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(Soapberry family)


2000 species in 150 genera are found in tropical and subtropical regions. Litchi chinensis furnishes edible fruit (litchi).

Acer palmatum Thunb. and other species are often planted as ornamental trees and shrubs. They are also popular as subjects for bonsai, a natural art form produced by artificially stunting the growth of the specimen.

Many species of Acer yield good timber. Acer saccharum Marshall and other species in eastern North America yield maple syrup.

The pollens of the anemophilous species, less commonly the amphiphilous and entomophilous species, are minor causes of pollinosis (Wodehouse 1971). Inhalation of fungal particles from maple bark (Acer L. spp.) can cause maple bark disease, a form of allergic alveolitis (Seaton & Morgan 1984).

[Summary yet to be added]

Acer L.

Species of Acer L., Tilia L. (fam. Tiliaceae), and certain other deciduous trees may become heavily infested with aphids living on the undersides of the leaves. Whilst feeding, these insects excrete a sugary liquid known as honeydew which falls from the trees as a fine rain. Large numbers of aphids may also fall from the trees. A case has been described where an elderly woman with suspected delusions of parasitosis (Ekbom syndrome; delusional infestation) who, after unknowingly sitting under a species of Acer during the summer months, complained of a sticky feeling and a crawling sensation caused by green insects on her skin (Mitchell 1975).

Maple is said to be a sensitising wood by Weber (1953), repeated by McCord (1958).

Acer macrophyllum Pursh
Big-Leaf Maple, Oregon Maple, Oregon-Ahorn

The fruits (maple keys) are covered with spiny hairs that can penetrate and irritate the skin (Hebda 2003).

Acer maximowiczianum Miq.
[syns Acer nikoense Delendick, Acer nikoense Maxim., Crula nikoense (Maxim.) Nieuwl.]
Nikko Maple

An arylbutanoid known as 4-([3S]-3-hydroxybutyl)phenol, or as 4-(4-hydroxyphenyl)-2-butanol, 4HPB, frambinol, raspberry alcohol, betuligenol, or rhododenol (or, more correctly, rhododendrol) is found naturally in this species (Inoue et al. 1978, Das et al. 1993). Rhododenol is a good substrate for tyrosinase. Cosmetic products containing rhododenol induce tyrosinase activity-dependent cytotoxicity in melanocytes in the epidermis at application sites, resulting in decreased melanin production. Although intended only to produce a paler skin tone, many users have developed white blotches on the skin: rhododenol-induced leukoderma (Kasamatsu et al. 2014, Sasaki et al. 2014, Nishigori et al. 2015). Both R-(−) and S-(+) enantiomers of rhododendrol exhibit this activity (Ito et al. 2014). Because of this adverse effect, proprietary skin-lightening products containing rhododendrol [CAS RN 69617-84-1]a have been withdrawn from the market, and users advised against their use.b,c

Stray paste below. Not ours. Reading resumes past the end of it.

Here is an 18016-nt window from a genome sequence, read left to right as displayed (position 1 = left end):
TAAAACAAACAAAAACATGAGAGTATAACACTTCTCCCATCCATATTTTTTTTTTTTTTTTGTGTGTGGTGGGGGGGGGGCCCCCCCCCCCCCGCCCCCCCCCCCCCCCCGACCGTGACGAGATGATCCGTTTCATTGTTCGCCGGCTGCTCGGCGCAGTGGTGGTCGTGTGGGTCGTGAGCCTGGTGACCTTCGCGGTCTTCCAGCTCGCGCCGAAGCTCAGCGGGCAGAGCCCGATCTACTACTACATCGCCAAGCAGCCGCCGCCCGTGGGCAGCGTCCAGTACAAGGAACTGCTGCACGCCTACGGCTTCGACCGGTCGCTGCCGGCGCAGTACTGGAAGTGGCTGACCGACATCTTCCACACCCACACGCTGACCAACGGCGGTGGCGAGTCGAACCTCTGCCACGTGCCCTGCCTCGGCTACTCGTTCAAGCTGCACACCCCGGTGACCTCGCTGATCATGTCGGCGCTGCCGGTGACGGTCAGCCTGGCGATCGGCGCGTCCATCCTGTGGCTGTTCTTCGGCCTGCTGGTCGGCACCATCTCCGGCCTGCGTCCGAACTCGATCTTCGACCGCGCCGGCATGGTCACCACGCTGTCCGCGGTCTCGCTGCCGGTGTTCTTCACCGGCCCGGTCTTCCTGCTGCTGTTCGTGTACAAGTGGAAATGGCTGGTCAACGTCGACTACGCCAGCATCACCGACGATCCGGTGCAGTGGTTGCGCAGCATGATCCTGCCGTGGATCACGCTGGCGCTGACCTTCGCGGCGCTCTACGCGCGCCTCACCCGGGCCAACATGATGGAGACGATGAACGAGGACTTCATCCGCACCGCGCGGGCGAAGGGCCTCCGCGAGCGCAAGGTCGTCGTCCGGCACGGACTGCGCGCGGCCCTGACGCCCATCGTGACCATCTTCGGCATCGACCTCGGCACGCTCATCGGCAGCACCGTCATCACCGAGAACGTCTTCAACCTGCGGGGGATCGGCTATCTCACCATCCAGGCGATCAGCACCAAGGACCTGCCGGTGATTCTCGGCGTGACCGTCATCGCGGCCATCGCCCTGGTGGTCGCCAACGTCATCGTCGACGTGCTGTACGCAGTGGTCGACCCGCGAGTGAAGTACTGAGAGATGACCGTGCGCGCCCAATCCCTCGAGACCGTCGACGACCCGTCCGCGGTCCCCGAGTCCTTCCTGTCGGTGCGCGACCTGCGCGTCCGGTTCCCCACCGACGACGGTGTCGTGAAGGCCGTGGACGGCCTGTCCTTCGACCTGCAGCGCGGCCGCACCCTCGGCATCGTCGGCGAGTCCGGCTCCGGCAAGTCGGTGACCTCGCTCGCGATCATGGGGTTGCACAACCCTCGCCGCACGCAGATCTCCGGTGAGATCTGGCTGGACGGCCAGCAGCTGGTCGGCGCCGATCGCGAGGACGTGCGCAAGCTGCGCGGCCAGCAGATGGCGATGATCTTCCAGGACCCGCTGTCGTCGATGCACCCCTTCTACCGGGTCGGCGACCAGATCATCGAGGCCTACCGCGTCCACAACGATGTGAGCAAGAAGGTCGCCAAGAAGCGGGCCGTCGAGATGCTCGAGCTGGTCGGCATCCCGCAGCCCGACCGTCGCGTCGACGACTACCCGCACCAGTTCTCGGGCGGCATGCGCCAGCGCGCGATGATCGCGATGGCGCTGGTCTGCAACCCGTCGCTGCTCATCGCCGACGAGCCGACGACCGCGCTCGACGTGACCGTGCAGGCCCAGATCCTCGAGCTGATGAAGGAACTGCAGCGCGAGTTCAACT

Rhododendrol is also found in certain species of Rhododendron L., fam. Ericaceae (Archangelsky 1901, Das et al. 1993) and Betula L., fam. Betulaceae (Santamour & Vettel 1978, Santamour & Lundgren 1997).


Acer Nikoense Bark Extract & Acer Nikoense Branch/Stem Extract [INCI; of uncertain composition (see Schmidt 2017)] are recognised cosmetic product ingredients purported to have skin conditioning properties (Standing Committee on Cosmetic Products 2019, CosIng 2023/4).

Acer negundo L.
[syn. Negundo aceroides Moench]
Ashleaf Maple, Box Elder Maple, Eschen-Ahorn

The pollen of this and another species of maple has been implicated as a cause of airborne contact dermatitis by Lovell et al. (1955) who observed positive patch test reactions to "box elder pollen oil" and to "maple pollen oil" in two patients.

Acer pictum Thunb.
Painted Maple

Nadkarni (1976) states that the leaves of this species are irritant.

Acer platanoides L.
Norway Maple, Spitzahorn

The wood was listed as irritant by Hanslian & Kadlec (1966), probably from Weber (1953).

Acer rubrum L.
Red Maple, Swamp Maple, Roter Ahorn

An extract of the bark has been used for its astringent effect in the treatment of sore eyes by North American Indians (Wren 1975).

[Further information available but not yet included in database]

Acer saccharum Marshall
Sugar Maple, Zucker-Ahorn

This species has been found to contain 2,6-dimethoxy-1,4-benzoquinone, a known contact allergen (Hausen 1978a).


[Further information available but not yet included in database]

Aesculus flava Sol. ex Hope
[syns Aesculus flava Aiton, Aesculus octandra Marshall]
Sweet Buckeye, Yellow Buckeye, Appalachen-Rosskastanie

The flowers and young shoots of some species of Aesculus L., especially Aesculus octandra, are said to be capable of causing contact dermatitis (Massey 1941).

Aesculus hippocastanum L.
[syn. Hippocastanum vulgare Gaertn.]
Horse Chestnut, Oblionker Tree

A particle of the shell of the horse chestnut became embedded in the conjunctiva and caused necrosis and ulceration by a local toxic effect (Grant 1974).

Cardiospermum halicacabum L.
[syns Cardiospermum luridum Blume, Corindum halicacabum (L.) Medik.]
Black Winter Cherry, Blister Creeper, Balloon Vine, Heart Pea, Ballonpflanze